The corresponding Xi'an Declaration of the China-Central Asia Summit was unsurprisingly less specific in this regard, but the six presidents nonetheless “reaffirmed their commitment to the purposes and principles of the Charter of the United Nations and stressed that the territorial integrity and sovereignty of States cannot be undermined.”

Why it matters: The war in Ukraine so far has cost hundreds of thousands of lives on both sides, caused hundreds of billions of dollars’ worth of damage to Ukraine’s economy and infrastructure, and contributed to a global cost-of-living crisis by driving up the prices of energy and food. Western sanctions on Russia and the increasingly tough stance by the G7 on sanctions evasion and circumvention have accelerated a trend of geoeconomic fragmentation that reinforces the geopolitical reconfiguration of the international order into a US- and an emerging China-led block.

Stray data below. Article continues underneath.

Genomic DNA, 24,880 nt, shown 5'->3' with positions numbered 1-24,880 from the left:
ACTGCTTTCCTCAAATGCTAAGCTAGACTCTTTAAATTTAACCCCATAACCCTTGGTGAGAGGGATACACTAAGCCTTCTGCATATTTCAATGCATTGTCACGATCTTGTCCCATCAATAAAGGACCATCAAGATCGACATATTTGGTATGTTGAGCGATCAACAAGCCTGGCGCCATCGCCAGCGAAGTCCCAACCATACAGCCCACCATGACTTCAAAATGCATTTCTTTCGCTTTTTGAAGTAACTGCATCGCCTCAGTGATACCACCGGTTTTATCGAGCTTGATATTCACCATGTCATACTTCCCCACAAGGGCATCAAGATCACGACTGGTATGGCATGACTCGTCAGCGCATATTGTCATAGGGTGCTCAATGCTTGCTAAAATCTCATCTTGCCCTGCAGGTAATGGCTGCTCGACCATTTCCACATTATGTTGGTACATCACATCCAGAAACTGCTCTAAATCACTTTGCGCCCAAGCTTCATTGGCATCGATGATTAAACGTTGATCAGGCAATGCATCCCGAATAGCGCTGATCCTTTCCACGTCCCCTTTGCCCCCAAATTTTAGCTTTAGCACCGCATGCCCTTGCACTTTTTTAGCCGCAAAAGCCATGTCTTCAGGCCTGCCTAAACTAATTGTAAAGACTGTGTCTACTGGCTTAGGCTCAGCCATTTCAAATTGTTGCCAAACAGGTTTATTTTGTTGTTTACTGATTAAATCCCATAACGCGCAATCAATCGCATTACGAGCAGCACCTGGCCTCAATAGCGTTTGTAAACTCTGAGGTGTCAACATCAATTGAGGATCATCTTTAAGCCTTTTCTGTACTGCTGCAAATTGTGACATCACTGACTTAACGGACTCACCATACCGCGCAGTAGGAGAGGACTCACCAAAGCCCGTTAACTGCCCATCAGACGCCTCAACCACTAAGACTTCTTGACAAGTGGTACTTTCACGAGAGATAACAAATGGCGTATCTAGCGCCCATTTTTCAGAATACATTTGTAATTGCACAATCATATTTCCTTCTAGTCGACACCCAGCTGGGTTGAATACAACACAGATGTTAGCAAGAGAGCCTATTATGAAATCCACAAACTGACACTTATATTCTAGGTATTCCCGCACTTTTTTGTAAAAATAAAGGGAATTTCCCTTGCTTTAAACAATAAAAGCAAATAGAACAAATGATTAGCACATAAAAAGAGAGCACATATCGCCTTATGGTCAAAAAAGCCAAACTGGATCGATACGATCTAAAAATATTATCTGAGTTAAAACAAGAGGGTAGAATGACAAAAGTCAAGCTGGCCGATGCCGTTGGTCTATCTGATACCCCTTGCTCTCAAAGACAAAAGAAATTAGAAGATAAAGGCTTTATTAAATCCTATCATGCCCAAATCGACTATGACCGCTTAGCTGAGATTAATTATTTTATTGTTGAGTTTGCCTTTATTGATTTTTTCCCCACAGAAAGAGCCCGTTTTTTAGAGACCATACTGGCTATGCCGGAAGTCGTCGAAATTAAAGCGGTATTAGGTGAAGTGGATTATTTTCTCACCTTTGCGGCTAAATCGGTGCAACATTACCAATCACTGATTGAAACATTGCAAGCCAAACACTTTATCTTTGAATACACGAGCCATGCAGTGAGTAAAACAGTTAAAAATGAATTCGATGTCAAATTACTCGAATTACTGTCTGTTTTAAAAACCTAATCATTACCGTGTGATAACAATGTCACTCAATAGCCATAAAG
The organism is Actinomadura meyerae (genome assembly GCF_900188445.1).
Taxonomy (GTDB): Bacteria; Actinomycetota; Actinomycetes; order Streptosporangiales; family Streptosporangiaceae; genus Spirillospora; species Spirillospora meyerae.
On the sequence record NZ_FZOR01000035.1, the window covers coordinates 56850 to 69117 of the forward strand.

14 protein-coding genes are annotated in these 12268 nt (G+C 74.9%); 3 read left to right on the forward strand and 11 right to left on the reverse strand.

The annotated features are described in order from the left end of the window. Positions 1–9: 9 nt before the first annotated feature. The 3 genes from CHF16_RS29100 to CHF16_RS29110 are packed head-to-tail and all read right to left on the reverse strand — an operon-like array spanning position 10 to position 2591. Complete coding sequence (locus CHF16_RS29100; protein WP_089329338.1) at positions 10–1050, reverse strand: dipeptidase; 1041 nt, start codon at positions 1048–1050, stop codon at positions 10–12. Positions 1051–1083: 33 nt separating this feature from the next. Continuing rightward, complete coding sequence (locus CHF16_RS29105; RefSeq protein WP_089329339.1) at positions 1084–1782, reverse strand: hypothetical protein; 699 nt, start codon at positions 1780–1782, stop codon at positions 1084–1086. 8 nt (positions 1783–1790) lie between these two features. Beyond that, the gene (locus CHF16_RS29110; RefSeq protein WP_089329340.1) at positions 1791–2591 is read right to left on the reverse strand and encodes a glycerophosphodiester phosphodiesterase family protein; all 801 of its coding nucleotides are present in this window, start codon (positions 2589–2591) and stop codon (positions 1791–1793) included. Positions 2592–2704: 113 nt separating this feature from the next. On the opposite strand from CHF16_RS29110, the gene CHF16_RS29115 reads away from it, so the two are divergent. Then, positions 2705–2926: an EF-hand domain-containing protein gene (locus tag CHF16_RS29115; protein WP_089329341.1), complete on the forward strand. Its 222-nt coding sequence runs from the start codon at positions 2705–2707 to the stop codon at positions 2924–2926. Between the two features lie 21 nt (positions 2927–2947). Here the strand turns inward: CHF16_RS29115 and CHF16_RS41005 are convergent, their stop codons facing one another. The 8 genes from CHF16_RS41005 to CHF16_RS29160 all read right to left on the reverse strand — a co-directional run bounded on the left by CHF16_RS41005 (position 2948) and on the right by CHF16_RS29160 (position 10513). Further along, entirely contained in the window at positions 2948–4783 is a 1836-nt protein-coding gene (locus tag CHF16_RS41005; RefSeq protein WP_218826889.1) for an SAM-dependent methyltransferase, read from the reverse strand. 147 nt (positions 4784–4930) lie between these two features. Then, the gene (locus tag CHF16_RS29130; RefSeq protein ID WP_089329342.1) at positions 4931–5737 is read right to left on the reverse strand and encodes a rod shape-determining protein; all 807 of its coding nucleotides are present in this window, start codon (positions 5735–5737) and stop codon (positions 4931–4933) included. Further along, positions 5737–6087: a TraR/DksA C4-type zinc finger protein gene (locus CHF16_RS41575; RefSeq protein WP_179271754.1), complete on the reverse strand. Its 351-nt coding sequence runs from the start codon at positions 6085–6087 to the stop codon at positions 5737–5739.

China’s consolidation of its relations with Central Asia at the summit of the presidents of all five Central Asian states with Xi Jinping in Xi’an indicates Beijing’s expanding influence in a region traditionally dominated by Moscow. Meanwhile, G7 leaders in Hiroshima re-committed to “de-risking, not de-coupling” in their quest for a common approach among them to economic resilience and security.